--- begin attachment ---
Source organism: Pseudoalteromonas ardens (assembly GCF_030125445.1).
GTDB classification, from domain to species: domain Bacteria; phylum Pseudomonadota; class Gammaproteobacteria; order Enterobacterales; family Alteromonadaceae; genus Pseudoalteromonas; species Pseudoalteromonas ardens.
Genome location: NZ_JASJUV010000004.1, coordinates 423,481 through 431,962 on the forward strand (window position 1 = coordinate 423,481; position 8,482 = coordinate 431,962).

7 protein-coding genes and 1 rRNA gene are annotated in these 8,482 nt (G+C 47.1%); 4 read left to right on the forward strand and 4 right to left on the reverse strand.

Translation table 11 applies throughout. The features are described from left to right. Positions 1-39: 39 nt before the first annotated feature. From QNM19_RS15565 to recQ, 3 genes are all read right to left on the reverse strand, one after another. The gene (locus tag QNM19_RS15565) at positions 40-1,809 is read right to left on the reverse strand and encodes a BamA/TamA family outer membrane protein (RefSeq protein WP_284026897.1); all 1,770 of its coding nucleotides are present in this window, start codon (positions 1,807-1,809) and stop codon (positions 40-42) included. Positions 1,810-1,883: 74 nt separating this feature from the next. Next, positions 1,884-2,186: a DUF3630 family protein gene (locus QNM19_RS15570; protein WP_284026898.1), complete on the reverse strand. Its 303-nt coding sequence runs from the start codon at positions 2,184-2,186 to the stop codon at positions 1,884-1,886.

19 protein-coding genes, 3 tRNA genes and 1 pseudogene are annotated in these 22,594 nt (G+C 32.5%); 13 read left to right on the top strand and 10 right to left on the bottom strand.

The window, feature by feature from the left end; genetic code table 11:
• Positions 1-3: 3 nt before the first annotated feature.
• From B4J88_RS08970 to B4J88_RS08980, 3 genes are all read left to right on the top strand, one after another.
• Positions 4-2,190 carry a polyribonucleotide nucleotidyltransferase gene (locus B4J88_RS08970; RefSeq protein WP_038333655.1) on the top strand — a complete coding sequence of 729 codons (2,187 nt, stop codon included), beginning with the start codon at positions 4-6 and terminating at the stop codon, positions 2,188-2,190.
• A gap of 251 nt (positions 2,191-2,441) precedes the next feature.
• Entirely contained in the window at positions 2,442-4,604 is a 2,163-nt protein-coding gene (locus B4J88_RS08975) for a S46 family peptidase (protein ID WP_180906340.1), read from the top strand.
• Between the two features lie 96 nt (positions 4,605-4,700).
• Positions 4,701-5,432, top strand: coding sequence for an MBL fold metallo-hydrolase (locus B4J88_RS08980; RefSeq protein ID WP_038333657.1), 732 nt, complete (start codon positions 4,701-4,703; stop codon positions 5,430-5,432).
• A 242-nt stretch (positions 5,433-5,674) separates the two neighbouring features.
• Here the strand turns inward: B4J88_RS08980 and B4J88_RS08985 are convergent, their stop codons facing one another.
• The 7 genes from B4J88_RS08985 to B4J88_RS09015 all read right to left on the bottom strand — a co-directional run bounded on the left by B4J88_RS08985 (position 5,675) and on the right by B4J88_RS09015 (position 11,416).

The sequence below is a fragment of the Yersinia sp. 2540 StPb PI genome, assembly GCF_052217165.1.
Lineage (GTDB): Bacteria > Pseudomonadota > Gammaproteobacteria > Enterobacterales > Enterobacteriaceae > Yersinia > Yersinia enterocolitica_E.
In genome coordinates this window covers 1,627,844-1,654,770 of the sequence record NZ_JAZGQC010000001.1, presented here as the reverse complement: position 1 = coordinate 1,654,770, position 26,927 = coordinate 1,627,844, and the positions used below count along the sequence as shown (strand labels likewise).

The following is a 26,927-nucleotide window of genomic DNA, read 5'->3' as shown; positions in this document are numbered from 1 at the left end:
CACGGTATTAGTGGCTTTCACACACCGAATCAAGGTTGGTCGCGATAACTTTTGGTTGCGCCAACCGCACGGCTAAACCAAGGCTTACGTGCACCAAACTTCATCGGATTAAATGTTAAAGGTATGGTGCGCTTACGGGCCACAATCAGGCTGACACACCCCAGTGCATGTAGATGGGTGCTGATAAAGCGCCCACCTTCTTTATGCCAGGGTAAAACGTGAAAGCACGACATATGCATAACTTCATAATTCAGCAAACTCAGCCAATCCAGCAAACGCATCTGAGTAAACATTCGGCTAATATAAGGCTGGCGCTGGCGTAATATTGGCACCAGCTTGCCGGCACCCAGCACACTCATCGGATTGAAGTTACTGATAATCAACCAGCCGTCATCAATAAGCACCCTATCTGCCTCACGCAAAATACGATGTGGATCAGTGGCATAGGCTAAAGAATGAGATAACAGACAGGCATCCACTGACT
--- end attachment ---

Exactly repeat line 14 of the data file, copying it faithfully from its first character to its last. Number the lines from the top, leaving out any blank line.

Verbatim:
• Positions 4,701-5,432, top strand: coding sequence for an MBL fold metallo-hydrolase (locus B4J88_RS08980; RefSeq protein ID WP_038333657.1), 732 nt, complete (start codon positions 4,701-4,703; stop codon positions 5,430-5,432).